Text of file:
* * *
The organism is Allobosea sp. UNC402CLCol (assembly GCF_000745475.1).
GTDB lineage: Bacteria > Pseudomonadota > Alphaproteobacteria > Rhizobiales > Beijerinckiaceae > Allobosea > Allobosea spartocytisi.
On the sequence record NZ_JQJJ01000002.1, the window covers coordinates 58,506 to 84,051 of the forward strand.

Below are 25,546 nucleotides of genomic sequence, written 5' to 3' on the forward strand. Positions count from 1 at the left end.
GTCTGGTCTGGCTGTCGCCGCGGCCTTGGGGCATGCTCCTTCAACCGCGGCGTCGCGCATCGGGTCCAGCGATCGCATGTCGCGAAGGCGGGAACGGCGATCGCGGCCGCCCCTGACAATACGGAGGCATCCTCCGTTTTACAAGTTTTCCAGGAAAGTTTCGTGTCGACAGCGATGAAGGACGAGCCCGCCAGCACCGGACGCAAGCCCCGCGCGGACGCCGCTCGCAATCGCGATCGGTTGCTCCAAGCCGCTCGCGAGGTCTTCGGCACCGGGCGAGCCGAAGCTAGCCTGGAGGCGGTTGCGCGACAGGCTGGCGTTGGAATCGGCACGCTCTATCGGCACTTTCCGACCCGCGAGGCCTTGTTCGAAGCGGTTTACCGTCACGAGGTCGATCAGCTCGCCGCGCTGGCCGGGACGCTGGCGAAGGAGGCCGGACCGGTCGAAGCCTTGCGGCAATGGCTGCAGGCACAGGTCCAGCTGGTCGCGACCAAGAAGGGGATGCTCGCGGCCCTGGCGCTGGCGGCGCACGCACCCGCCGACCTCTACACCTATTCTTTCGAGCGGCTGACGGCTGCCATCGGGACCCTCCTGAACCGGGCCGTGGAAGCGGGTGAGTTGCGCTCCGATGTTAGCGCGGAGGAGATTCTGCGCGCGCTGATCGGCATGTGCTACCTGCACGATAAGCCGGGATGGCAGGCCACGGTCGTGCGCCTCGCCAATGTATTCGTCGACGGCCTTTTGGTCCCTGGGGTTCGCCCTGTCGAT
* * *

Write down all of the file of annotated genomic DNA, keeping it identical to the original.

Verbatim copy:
The organism is Allobosea sp. UNC402CLCol (assembly GCF_000745475.1).
GTDB lineage: Bacteria > Pseudomonadota > Alphaproteobacteria > Rhizobiales > Beijerinckiaceae > Allobosea > Allobosea spartocytisi.
On the sequence record NZ_JQJJ01000002.1, the window covers coordinates 58,506 to 84,051 of the forward strand.

Below are 25,546 nucleotides of genomic sequence, written 5' to 3' on the forward strand. Positions count from 1 at the left end.
GTCTGGTCTGGCTGTCGCCGCGGCCTTGGGGCATGCTCCTTCAACCGCGGCGTCGCGCATCGGGTCCAGCGATCGCATGTCGCGAAGGCGGGAACGGCGATCGCGGCCGCCCCTGACAATACGGAGGCATCCTCCGTTTTACAAGTTTTCCAGGAAAGTTTCGTGTCGACAGCGATGAAGGACGAGCCCGCCAGCACCGGACGCAAGCCCCGCGCGGACGCCGCTCGCAATCGCGATCGGTTGCTCCAAGCCGCTCGCGAGGTCTTCGGCACCGGGCGAGCCGAAGCTAGCCTGGAGGCGGTTGCGCGACAGGCTGGCGTTGGAATCGGCACGCTCTATCGGCACTTTCCGACCCGCGAGGCCTTGTTCGAAGCGGTTTACCGTCACGAGGTCGATCAGCTCGCCGCGCTGGCCGGGACGCTGGCGAAGGAGGCCGGACCGGTCGAAGCCTTGCGGCAATGGCTGCAGGCACAGGTCCAGCTGGTCGCGACCAAGAAGGGGATGCTCGCGGCCCTGGCGCTGGCGGCGCACGCACCCGCCGACCTCTACACCTATTCTTTCGAGCGGCTGACGGCTGCCATCGGGACCCTCCTGAACCGGGCCGTGGAAGCGGGTGAGTTGCGCTCCGATGTTAGCGCGGAGGAGATTCTGCGCGCGCTGATCGGCATGTGCTACCTGCACGATAAGCCGGGATGGCAGGCCACGGTCGTGCGCCTCGCCAATGTATTCGTCGACGGCCTTTTGGTCCCTGGGGTTCGCCCTGTCGAT